Jordan Matthews Interview

I recently caught up with Jordan Matthews of the Philadelphia Eagles. For those that don’t know Jordan has been a long time BCI trained athlete. He started attending my Speed Camps back in Middle School and I was his High School Strength Coach at Madison Academy. He still comes back and trains with me during the off season and brief breaks he gets throughout the year. We’ve developed a special relationship over the years. I saw something special in him as early as 10th grade and I let anyone who would listen know about it. He’s a very gifted young man but what truly separates him from so many athletes is his mindset. He is wise and mature beyond his years and has been the example of what I believe being a “Warrior” is all about. I felt Jordan had a message to share so I took some time to interview him. Just go read the articles about Jordan online. The hype doesn’t even do him justice. This kid is a winner and any young athlete should model themselves after him if they want to reach highest levels of sport.

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BCI:  We’ve talked a lot over the years about what it takes to be an elite athlete and make it to the next level whether that is NCAA or NFL.   Talk to the young kids out there and let them know what it takes to actually attain this goal.

Jordan Matthews:  Making it to play sports on the collegiate and professional levels are not easy achievements.  I believe that dedication is the key attribute needed in order to obtain that level of success.  Too many times you will see great athletes not reach their full potential because they don’t know what they are dedicated to, or they are dedicated to the wrong things.  Before you can ever be great at something you must be committed to it!  I’ve played on many football teams in my life and it was always obvious by the third week of camp who was really dedicated to the team and his future.  You can’t fake it.  If you want to make it an elite level your dedication to your craft has to be on an elite level.  When the rest of the team is done working you continue to put in extra time.  The difference is that they stop once they are done with what is required of them by outside sources, you have an internal source that makes you push beyond because you aren’t satisfied with only doing the norm.  That is what makes you great.  Dedicate you energy to being the best you can be each day and watch how the results take care of themselves.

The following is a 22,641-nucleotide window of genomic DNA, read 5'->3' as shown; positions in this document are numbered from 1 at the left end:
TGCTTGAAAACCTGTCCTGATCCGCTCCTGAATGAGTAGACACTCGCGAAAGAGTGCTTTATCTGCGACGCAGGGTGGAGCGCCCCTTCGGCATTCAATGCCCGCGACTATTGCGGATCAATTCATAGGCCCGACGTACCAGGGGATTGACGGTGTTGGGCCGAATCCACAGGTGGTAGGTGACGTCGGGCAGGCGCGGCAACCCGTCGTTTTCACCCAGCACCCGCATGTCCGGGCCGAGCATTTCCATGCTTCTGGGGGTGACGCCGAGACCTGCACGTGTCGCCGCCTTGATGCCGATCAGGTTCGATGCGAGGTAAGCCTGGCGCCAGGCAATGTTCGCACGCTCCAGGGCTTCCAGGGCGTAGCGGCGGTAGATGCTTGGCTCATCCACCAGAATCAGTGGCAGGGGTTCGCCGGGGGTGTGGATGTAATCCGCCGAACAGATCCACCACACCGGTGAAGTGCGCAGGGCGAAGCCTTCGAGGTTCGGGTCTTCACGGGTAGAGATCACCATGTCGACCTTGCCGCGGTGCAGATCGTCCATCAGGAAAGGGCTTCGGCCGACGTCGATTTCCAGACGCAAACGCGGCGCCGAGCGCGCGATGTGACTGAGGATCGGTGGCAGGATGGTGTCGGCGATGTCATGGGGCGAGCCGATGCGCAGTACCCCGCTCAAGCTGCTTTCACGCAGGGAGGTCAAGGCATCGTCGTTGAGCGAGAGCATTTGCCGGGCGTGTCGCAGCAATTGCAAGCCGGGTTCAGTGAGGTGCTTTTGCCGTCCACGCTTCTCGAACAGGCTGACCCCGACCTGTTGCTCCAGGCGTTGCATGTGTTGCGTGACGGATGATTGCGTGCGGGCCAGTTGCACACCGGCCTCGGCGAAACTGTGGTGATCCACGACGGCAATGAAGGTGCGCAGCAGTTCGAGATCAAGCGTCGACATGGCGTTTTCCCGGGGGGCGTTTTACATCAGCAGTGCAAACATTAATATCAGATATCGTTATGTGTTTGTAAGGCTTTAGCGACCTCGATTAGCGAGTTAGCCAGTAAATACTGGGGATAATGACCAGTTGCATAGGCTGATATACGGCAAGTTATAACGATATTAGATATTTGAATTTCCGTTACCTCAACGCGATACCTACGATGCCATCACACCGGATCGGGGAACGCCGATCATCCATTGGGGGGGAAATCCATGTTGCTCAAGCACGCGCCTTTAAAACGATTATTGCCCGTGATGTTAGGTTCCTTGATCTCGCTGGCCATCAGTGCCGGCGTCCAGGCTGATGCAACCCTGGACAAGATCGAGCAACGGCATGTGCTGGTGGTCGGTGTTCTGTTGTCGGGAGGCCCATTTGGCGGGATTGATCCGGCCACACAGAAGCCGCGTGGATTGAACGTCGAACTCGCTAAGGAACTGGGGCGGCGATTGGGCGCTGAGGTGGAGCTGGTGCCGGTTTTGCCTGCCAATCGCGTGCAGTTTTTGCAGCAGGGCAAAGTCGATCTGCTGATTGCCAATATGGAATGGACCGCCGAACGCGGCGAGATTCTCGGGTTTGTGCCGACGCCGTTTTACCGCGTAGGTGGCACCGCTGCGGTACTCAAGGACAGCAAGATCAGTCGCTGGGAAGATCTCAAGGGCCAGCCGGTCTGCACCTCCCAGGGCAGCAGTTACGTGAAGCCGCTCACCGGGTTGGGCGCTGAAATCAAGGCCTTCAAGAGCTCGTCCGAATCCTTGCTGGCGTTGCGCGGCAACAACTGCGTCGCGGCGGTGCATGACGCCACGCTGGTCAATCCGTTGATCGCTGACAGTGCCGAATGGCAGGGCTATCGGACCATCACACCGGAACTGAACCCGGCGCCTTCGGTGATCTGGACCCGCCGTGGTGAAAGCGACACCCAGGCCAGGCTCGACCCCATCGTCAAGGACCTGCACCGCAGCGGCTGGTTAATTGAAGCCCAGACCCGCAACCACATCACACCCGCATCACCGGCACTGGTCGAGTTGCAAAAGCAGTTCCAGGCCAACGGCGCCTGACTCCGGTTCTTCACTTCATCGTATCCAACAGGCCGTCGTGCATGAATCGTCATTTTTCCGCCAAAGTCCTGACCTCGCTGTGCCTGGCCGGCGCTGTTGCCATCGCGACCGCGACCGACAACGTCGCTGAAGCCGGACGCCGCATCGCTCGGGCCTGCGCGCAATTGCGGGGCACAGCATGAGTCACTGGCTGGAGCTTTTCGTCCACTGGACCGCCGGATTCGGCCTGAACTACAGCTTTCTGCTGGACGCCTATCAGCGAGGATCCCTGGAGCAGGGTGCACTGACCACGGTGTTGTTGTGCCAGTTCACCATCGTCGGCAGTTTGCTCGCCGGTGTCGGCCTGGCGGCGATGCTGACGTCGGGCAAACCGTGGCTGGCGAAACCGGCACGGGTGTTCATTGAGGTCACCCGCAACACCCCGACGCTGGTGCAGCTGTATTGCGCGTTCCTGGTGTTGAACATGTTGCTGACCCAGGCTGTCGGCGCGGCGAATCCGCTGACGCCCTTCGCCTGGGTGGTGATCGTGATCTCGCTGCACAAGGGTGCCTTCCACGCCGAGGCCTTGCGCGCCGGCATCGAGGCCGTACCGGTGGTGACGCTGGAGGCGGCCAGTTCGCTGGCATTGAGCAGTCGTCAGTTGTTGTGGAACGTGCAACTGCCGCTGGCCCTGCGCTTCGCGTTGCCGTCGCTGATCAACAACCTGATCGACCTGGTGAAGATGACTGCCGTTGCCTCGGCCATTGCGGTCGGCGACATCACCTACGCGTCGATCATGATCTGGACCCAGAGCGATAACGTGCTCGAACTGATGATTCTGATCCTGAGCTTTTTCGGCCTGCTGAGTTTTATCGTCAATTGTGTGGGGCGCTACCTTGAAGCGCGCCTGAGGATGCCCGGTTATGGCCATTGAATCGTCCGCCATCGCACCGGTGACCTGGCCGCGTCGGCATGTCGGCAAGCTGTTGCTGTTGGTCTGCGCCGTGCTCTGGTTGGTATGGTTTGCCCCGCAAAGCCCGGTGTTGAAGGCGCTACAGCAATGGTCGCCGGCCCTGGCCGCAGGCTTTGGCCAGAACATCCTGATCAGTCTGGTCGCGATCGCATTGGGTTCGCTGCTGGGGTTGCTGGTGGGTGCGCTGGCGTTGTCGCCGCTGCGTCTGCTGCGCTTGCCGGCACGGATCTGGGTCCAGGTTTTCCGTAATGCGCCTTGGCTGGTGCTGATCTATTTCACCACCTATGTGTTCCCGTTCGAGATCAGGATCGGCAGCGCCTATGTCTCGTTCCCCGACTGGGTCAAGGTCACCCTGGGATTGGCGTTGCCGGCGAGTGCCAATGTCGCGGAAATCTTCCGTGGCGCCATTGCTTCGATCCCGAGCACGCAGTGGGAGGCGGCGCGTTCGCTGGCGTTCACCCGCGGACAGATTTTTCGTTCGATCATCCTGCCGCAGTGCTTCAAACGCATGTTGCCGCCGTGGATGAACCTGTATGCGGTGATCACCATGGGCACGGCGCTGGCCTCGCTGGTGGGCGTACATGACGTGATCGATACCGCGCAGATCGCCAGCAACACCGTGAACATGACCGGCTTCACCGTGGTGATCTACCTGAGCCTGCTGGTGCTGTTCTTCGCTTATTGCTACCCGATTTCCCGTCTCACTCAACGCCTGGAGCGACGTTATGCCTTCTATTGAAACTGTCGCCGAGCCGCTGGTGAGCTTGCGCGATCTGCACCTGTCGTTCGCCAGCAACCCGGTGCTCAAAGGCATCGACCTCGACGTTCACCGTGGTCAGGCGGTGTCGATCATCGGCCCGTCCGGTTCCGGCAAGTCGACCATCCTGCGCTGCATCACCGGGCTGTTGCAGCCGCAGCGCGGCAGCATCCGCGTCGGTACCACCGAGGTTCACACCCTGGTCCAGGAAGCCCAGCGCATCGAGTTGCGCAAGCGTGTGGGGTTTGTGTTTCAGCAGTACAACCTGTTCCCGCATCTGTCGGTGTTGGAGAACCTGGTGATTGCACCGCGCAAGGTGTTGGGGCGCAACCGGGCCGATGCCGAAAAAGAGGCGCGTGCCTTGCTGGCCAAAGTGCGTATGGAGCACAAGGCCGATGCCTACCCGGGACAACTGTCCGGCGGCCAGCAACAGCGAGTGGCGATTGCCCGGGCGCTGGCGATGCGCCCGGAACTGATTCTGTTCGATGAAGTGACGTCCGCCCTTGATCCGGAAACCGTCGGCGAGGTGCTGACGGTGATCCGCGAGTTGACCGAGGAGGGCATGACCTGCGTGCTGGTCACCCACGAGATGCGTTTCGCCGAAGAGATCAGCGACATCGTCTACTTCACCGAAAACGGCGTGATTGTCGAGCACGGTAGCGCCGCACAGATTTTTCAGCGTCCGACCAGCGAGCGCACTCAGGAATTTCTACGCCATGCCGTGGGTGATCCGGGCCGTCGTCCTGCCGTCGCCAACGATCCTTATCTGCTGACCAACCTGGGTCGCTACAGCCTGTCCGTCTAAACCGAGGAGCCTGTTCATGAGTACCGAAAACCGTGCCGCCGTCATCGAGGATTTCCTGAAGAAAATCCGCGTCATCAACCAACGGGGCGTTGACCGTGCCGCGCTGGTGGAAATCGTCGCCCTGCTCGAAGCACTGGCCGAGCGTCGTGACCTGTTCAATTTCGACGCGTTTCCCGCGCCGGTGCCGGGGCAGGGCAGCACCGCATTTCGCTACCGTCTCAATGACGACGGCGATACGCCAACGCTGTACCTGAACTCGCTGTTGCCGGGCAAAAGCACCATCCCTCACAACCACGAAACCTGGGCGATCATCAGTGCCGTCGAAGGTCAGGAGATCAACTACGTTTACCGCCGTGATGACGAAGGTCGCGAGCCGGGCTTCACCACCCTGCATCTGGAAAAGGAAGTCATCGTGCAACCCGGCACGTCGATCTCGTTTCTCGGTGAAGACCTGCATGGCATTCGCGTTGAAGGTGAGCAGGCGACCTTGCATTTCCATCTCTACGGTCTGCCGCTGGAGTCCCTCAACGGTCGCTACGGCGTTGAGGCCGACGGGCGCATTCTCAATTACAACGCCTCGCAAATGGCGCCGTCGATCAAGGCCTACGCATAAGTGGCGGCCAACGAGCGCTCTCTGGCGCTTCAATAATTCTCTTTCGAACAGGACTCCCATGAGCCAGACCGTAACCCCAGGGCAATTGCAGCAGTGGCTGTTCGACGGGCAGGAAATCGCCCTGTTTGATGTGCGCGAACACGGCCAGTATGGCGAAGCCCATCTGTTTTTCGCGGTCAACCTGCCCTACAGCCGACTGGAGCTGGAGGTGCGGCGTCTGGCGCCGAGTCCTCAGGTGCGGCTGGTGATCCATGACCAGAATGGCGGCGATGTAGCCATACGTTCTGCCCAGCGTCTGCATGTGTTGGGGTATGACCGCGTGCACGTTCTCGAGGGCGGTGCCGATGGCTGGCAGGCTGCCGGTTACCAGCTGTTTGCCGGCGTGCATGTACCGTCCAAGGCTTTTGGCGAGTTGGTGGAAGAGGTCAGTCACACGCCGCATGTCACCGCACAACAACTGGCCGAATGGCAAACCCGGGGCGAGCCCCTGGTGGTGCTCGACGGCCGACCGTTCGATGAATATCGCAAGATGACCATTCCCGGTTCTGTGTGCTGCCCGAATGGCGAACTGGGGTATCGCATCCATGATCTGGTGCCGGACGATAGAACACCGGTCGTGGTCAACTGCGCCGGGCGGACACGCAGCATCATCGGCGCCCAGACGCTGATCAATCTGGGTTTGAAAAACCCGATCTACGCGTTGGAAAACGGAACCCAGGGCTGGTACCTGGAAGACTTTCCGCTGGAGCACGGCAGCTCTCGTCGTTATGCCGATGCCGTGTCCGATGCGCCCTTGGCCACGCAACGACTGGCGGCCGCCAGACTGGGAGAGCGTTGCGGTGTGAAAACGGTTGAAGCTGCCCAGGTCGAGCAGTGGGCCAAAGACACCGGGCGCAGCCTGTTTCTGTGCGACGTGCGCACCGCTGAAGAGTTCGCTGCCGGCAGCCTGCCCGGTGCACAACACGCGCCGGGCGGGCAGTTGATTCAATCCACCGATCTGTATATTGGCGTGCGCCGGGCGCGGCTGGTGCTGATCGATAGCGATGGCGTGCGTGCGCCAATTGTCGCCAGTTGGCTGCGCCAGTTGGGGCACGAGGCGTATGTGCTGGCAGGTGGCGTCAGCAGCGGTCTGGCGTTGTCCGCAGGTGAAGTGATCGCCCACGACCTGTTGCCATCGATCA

BCI:  You’ve done a great job of always being focused on the outcome and goals you have set for yourself.  High School and college both present unique and different obstacles that can derail an athlete.  Can you advise athletes on how you were always able to avoid the traps many athletes fall into.

Jordan Matthews:  I would say that the best ways to stay focused and avoid the distractions that many athletes succumb to are to stay busy, choose your friends wisely, and to begin your journey with the end in mind.  I believe that staying busy is a great way to stay out of trouble.  My mother used to always tell that “an idle mind is a devil’s workshop!”  Truer words have never been spoken.  If you can find ways to focus on your main priorities, you will miss out on unneeded activities that cause many athletes to slip up.  Secondly, make sure that the friends you choose have similar goals as you.  When you do this you create for yourself a support group that you are accountable to.  They won’t ask you to do things that aren’t necessary for your growth because they too are trying to be great.  If your friends goals do not match up with yours then you should make them acquaintances very soon, because continuing to spend your time with them will only cause you to become average.  Lastly, you must begin your path to greatness with the ending in mind.  If you want to play in the NBA then you should wake up every morning and tell yourself that!  When distractions come that don’t match up with that dream, it will be easier to reject them because you know where you want to be.

BCI:  Many athletes we know have struggled transitioning from high school to college.  What do they need to be prepared for and how can they position themselves to have the best chance of success?

Jordan Matthews:  The key word to success when you are transitioning from high school to college is prioritizing.  This is even magnified when you add playing sports to the occasion.  I would tell all the freshman football players that there are three main priorities that exist on a college campus.  Those three are School, Sports, and Social Life.  The trick is, you can only be great at two! This is where prioritizing comes in.  When I left for college I made up my mind that I was going to take care of my school work and football before anything else, and that is what helped me reach the next level.  I also would see athletes who would choose to be great at sports but also want to great at the club scene.  Needless to say, their grades suffered.  Some chose to place their focus on school and social life, therefore their performance suffered on the field.   Sadly there are some who choose social life twice and they are gone by December.  College is a very short window to give yourself a jump start into your career.  I’m not saying that you can’t have fun and get to know people, but you should definitely have your priorities fixed on your lesson and your game.